May 19 2009

Cannons in Kaosiung

Published by at 12:41 pm under PSO 2009 Asian Tour

I’m sitting just behind the stage of the Kaohsiung stadium while the Pittsburgh Symphony rehearses Beethoven’s Ode to Joy from the Ninth Symphony with a chorus of singers from the Vienna State Opera and choirs from Taiwan. It is a very warm and humid evening. The stage for the Orchestra is brightly lit with colorful lights projected onto white and blue curtains. The shape of the shell and its colored lights looks a little like the Hollywood Bowl. Walking into a downtown 7-Eleven this afternoon I picked up some flyers for the event here with a color photograph of the Pittsburgh Symphony on stage at Heinz Hall. This is a city of 1.5 million. A port city with huge shipping traffic. It’s historically been an important military city with the Taiwanese navy based here.

PSO Asian Tour Slideshow

Stadium workers are rolling rubber mats over the playing field sod. The technical crew is putting the jumbotron through its paces. It’s an elegant design for the stadium. Percussionist Christopher Allen practiced filling in for the cannon in the 1812 Overture by Tchaikovsky with his big bass drum heavily amplified. The fireworks were tested with a few colorful blasts. Stage technician James Petri told me they were rolling in the big instrument cases morning and afternoon in the heat but the Taiwan crew had been extremely pleasant to work with. Manfred is working on the details with lots of stopping and starting—telling the singers to accent ‘seid umschlungen.’ The soloists include Gregg Baker, who sang with the Pittsburgh over a decade ago when Lorin Maazel took Gershwin’s Porgy and Bess to Italy’s Arena di Verona. The amplification sounds good even with the wah-wah acoustical effect of stadium echoes. Imagine a Beethoven concert at PNC Park or Yankee Stadium and you have an idea of how it sounds.

Lake at Kaohsiung, Taiwan

Lake at Kaohsiung, Taiwan

Lake at Kaohsiung, Taiwan

This morning, Principal French Horn Bill Caballero and Associate Principal Horn Steve Kostyniak walked with me to the harbor area. We poked in a few shops. This was a dusty part of the city with a jumble of convenience stores , restaurants, a fountain pen shop and, surprisingly, two dentists a few doors apart with their patients mouths open in the chair focused under a light. No air conditioning, and just steps from the street the door wide open. Makes you wonder abut the possibilities for infection but the patient can watch passersby to keep the mind off the probing. A first for me.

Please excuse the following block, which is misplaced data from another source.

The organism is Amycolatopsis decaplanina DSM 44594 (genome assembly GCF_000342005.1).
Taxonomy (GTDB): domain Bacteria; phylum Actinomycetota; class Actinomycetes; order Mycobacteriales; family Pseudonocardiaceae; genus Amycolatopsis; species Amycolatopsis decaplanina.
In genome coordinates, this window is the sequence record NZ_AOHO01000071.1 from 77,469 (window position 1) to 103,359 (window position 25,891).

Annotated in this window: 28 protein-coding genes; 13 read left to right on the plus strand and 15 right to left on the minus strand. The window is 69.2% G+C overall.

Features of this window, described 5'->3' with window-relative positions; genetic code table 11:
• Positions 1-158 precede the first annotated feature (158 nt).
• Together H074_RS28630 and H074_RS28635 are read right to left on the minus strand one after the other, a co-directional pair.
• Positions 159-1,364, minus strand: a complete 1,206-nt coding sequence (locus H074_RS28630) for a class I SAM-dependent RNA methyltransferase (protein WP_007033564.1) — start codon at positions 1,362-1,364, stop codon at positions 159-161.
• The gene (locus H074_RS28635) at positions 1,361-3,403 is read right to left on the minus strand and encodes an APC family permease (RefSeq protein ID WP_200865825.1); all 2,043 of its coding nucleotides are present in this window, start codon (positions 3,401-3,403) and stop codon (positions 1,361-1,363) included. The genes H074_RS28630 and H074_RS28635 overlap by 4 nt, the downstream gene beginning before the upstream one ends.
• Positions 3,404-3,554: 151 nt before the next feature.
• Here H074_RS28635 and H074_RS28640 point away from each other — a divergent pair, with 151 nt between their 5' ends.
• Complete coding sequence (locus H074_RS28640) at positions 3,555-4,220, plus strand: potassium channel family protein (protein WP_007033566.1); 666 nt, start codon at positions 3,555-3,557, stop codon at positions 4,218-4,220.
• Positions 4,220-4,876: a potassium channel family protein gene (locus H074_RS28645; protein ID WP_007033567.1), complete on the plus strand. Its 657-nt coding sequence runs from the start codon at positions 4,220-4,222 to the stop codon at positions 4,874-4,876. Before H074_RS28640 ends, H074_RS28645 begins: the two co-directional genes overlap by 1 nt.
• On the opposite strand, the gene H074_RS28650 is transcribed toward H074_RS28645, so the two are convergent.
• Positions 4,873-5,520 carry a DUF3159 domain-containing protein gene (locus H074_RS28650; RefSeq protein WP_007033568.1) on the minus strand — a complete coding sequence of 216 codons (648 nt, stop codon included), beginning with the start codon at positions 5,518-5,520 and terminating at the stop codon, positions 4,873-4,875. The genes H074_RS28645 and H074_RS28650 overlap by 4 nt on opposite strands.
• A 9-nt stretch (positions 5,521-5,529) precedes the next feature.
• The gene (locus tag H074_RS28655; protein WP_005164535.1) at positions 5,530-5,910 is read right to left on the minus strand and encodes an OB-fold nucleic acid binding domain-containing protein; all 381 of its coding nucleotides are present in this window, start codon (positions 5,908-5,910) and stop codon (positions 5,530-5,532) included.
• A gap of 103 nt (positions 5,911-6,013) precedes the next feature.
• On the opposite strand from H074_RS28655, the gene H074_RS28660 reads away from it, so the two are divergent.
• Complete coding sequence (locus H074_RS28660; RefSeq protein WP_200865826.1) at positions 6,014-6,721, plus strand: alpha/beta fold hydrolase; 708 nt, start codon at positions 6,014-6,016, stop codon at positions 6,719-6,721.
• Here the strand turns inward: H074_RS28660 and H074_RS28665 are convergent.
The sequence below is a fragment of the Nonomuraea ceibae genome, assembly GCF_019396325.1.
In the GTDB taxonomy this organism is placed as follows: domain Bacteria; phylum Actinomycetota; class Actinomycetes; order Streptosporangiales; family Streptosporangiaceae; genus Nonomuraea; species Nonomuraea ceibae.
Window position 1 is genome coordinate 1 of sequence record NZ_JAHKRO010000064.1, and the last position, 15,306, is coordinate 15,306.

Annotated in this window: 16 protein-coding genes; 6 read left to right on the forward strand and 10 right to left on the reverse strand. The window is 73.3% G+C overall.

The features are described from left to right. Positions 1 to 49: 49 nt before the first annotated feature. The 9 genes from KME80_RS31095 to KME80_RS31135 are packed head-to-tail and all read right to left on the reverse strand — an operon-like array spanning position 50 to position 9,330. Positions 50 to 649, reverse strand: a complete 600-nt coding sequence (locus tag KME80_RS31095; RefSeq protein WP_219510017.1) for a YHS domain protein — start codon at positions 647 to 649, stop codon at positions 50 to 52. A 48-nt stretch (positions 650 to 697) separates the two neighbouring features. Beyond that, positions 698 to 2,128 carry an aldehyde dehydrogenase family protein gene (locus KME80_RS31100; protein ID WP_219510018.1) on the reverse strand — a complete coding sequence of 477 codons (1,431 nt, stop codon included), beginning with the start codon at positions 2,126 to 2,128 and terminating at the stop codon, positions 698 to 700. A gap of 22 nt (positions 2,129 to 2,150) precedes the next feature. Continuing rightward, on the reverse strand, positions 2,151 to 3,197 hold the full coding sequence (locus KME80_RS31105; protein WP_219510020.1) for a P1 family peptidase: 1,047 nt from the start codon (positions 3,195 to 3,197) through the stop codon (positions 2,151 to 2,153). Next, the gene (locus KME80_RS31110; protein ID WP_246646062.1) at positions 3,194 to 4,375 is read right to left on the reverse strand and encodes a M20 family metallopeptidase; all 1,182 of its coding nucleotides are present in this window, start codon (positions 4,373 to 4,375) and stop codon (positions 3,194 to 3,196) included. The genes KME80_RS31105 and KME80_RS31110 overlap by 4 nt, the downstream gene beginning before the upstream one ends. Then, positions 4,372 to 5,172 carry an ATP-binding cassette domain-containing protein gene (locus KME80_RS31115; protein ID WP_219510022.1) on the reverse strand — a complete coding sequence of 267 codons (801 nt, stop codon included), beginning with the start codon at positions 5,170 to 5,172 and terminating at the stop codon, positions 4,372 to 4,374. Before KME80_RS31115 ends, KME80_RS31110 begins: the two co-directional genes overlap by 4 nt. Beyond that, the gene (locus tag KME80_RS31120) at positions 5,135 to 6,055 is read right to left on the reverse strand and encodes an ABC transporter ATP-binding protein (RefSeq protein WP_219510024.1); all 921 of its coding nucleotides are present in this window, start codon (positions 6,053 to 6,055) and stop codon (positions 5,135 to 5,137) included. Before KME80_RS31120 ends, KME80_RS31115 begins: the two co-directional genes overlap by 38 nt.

We took a taxi to the area known as Lotus Park, a man-made lake in a part of the city where a temple was established in 1684. There are several colorful temples with enormous incense burners in front. You can buy a stick of incense and say a prayer. There were hundreds of giant turtles swimming in front of one temple. The temples seem right from a movie set with ornate decoration and intricate ceilings. Gigantic 30 foot figures, a lady, a long bearded pirate sort of guy, a dragon– all greet the penitent.

Temple statue in Kaohsiung

Temple statue in Kaohsiung

Temple statue in Kaohsiung

Violinist Lorien Benet Hart helped me negotiate a good price for 20 good luck charms for the students of Minadeo Elementary School in Squirrel Hill, where my wife Laurie Cunningham is substitute teaching for the last few days of the Pittsburgh Public School year.

We sat down in the hotel lobby restaurant for a quick lunch, joined by Principal Viola Randoph Kelly, Timothy Adams Principal Tympanist, and his friend Kim Toscano who is the tympanist for the Tucson Symphony. I always like to ask the question “What’s on your iPod?” Bass Jeff Grubbs told that just this morning, he downloaded a classic recording by saxophonist Joe Henderson playing Brazilian music. His favorite jazz bassists include Eddie Gomez and Scott LeFaro.

They’re wrapping up the Beethoven 7th rehearsal. It’s almost 10pm. Time to get back on the bus for the thirty-minute ride back to the hotel.